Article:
Don't agree and nor does Malcolm Braine and/or Peter Nicholls to name a couple who know more than we ever will - the only difference can only be ballasting/weight distribution and its effects

I'm not saying it's a physical weight thing,  but the feel of the boat is definitely different with the lump in the arse end. I'm sure plenty are put there, but it doesn't do anything for me. 

 

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Just now, Halsey said:

OK my mistake I see what you mean now................

Thanks, the problem is that a gas heater works on the flow of water through it, so if the water is already hot it will add the same amount of heat to it as if it were cold, causing flash steam generation in the heat exchanger. Its a bit very dangerous!

  • Greenie 2

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6 minutes ago, ivan&alice said:

this boat had a lot needing doing when we moved on and has a long way still to go. 

... excellent scope for the next owner to put their own stamp on it.

 

Don't talk it down if you're about to sell it!

  • Haha 2

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as you say - go and "see, touch and feel" it!

 

as with all boats 30secs is all you need to make that connection - just don't let the buyer see it on your face!

  • Haha 1

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11 minutes ago, ivan&alice said:

  

 

 

 

I'm getting very nervous about the noise now.

Think of it as a sound rather than a noise! Like the sound of a heartbeat.

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13 minutes ago, ivan&alice said:

 

 

 

I won't ever live that down :P The spreadsheet got us the right boat

There's nothing to live down. You approached boat purchase with a commendable mixture of head and heart. Perhaps "head" took the lead that time; now could be the time to let "heart" take priority.

Go and see the boat!

 

 

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17 minutes ago, Athy said:

Think of it as a sound rather than a noise! Like the sound of a heartbeat.

Totally agree if you think its a noise then its not for you ............

13 minutes ago, Athy said:

There's nothing to live down. You approached boat purchase with a commendable mixture of head and heart. Perhaps "head" took the lead that time; now could be the time to let "heart" take priority.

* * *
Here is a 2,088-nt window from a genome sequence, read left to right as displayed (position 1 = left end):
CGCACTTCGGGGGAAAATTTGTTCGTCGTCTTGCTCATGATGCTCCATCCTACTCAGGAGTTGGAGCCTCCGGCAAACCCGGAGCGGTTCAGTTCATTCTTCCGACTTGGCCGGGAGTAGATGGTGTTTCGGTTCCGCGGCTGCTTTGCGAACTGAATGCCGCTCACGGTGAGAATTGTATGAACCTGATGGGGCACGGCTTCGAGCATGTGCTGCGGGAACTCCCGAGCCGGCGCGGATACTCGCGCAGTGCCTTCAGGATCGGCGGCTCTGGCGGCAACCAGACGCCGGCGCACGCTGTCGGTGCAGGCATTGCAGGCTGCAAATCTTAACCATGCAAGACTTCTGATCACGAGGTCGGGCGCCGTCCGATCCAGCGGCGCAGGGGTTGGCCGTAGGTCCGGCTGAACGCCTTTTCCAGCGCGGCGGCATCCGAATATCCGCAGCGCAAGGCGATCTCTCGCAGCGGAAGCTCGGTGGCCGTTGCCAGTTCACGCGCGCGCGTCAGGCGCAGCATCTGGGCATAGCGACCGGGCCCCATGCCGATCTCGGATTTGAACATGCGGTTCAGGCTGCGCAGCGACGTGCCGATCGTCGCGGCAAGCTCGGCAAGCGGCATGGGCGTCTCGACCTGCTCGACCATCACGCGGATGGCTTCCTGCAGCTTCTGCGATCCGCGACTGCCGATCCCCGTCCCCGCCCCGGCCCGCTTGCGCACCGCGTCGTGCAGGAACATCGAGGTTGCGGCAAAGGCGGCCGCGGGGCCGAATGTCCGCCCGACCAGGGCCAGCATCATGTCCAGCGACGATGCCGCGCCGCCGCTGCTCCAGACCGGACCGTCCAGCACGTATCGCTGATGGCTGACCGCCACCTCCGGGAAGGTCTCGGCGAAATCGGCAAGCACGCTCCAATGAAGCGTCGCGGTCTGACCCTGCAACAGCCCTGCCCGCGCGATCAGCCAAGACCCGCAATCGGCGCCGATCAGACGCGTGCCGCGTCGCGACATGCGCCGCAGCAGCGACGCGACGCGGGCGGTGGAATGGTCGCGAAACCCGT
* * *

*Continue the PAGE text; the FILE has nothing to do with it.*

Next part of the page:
Go and see the boat!

 

 

Go and see it - you cant judge romance/emotion from a distance

  • Greenie 1

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I’ve known Malcolm since I was a kid in the 60s, I remember him starting the yard on the site of Yates Brothers in the mid 60s. I regard him as one of the few boatbuilders on the system, he had an eye for shape and proportion which looked right. His successor, Graham Edgson, took Malcolm’s designs on further and in steel and produced, to my eye, some of the nicest looking boats on the system. I should remember the re-skin, a process developed by Graham, this one has slipped my memory, unless it was done elsewhere. The RN has more than enough grunt to cope with situations likely to be encountered, and with a much nicer sound than a aJapanese buzzbox. Yes, go and look. Do.....

  • Greenie 1

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The RN two pot engine has a very soothing, lazy almost subtle beat. Very desirable.

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Our 18 hp lister never gets warm enough and never works hard enough on modern canals.

it needs a full load and a loaded butty to tow to do any work.

Grand Unions were fitted from russels from new and designed for 6 mph. So if anything you are over powered.

  • Happy 1

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On 21/09/2020 at 15:47, fatmanblue said:

Yes, absolutely agree - but on the boat being discussed the engine is right under your feet (not literally, but very close to).  

Just inside the back door where the shove should be

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Just to close off this topic, the boat was sold so that's that. Thanks for humouring me with the discussion though - and re-inspired to finish the boat I've got. A boat in the hand is worth two on the Duck, after all!

  • Happy 1